• 4 Finally, we believe the trial court was correct in refusing to instruct the jury concerning assumption of risk. Defendants argue that the presence of some evidence of the theory in the record justified the instruction. (See, e.g., Yakstis v. William J. Diestelhorst Co. (1978), 61 Ill. App.3d 833, 840-41, 378 N.E.2d 591.) Given our determination concerning the assumption-of-risk defense, defendants' argument is extremely weak. In addition, refusal to give a tendered jury instruction is not reversible error if the subsequent jury verdict is within the range of evidence considered by the jury. (Board of Library Trustees v. Fidelity & Deposit Co. (1981), 101 Ill. App.3d 1141, 429 N.E.2d 203.) Here, it is undisputed that the verdict was a reasonable inference based on the evidence presented. Furthermore, our own perusal of the record reinforces this conclusion. Thus, the court's refusal to give defendants' instruction was, at most, harmless error.
Defendants' second major contention is that the trial court abused its discretion in allowing Timothy Mahoney to testify as an expert witness for the plaintiff, since he had neither played professional golf nor prepared the Midlothian course for the tournament. Mahoney, however, had been a member of Midlothian for 20 years as well as an active golfer for 40 years. Consequently, the trial court allowed Mahoney to testify as an expert concerning the negligent design of the Midlothian tournament course. Defendants maintain, however, that this testimony was improper since it merely related to matters of general common knowledge.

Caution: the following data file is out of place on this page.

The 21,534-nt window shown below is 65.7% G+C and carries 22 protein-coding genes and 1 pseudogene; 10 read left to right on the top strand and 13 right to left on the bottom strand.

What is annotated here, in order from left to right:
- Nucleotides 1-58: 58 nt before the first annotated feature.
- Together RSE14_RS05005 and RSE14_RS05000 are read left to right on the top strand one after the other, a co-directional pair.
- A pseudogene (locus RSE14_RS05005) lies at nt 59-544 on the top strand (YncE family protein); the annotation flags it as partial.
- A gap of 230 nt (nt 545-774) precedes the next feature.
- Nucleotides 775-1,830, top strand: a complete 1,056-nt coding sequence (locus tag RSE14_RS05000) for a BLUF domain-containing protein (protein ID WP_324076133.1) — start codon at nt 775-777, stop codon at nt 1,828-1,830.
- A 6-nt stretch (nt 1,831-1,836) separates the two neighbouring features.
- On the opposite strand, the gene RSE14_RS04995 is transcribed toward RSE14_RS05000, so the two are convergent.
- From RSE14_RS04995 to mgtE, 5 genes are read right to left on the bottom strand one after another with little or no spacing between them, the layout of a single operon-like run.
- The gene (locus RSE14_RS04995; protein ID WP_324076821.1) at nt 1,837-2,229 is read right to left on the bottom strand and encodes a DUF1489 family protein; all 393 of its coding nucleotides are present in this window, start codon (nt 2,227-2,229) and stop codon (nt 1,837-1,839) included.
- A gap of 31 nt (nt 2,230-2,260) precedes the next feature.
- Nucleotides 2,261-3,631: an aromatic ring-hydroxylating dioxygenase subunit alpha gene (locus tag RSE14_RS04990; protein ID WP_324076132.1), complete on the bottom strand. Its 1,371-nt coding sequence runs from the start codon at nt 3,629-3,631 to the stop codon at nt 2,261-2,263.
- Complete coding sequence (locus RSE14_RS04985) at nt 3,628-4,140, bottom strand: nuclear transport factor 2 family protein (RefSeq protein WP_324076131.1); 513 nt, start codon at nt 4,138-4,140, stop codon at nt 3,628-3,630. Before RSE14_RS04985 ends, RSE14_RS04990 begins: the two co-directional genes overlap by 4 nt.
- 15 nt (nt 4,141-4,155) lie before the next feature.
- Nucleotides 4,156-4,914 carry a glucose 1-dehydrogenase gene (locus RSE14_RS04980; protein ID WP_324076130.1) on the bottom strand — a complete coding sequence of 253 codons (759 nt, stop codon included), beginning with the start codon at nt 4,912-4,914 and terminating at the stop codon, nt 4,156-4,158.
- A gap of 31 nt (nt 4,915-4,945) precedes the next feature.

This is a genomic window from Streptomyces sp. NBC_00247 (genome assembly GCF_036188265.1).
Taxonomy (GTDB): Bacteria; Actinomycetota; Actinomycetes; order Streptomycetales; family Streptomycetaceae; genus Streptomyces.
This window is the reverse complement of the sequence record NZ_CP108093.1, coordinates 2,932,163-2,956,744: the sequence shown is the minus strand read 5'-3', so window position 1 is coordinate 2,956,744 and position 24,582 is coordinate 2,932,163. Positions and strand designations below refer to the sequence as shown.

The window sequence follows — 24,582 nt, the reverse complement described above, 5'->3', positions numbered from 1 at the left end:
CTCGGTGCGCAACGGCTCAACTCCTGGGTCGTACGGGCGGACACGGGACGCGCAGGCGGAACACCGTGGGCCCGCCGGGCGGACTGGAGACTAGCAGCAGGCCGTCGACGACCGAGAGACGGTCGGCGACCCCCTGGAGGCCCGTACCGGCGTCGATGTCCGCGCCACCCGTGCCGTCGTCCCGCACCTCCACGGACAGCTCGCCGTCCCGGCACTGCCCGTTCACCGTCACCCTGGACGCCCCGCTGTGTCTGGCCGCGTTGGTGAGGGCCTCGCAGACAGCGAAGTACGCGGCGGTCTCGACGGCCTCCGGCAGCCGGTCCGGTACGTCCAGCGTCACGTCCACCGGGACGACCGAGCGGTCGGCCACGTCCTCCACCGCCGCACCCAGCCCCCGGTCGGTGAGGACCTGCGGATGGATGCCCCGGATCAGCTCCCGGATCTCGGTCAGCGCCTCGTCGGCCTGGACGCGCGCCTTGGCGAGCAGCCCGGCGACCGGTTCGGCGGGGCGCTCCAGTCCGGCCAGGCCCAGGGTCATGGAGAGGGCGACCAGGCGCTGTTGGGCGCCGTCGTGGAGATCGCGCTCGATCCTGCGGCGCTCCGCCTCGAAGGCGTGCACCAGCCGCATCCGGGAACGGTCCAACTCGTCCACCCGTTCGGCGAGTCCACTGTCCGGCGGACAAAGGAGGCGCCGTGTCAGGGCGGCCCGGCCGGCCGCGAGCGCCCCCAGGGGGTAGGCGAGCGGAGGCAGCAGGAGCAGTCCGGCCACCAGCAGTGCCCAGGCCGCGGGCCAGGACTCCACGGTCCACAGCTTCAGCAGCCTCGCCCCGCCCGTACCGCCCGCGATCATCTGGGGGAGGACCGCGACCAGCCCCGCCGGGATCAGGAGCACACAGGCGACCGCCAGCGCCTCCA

• 5 A witness whose knowledge is based upon practical experience is no less an expert than one possessing particular academic or scientific knowledge. (Robinson v. Greeley & Hansen (1983), 114 Ill. App.3d 720, 449 N.E.2d 250.) Thus, Mahoney's amateur status does not detract from his ability to testify as an expert in this situation. Additionally, expert testimony may involve general knowledge of a particular subject if it will aid the trier of fact in understanding the issues. (Stanley v. Board of Education (1973), 9 Ill. App.3d 963, 293 N.E.2d 417.) Finally, the qualification of witnesses is a discretionary matter which will not be disturbed absent a clear abuse of discretion. (Tuttle v. Fruehauf Division of Fruehauf Corp. (1984), 122 Ill. App.3d 835, 462 N.E.2d 645.) In this situation, there can be no question that the trial court's decision in this matter was well within this standard. Thus, defendants' contention here is rejected.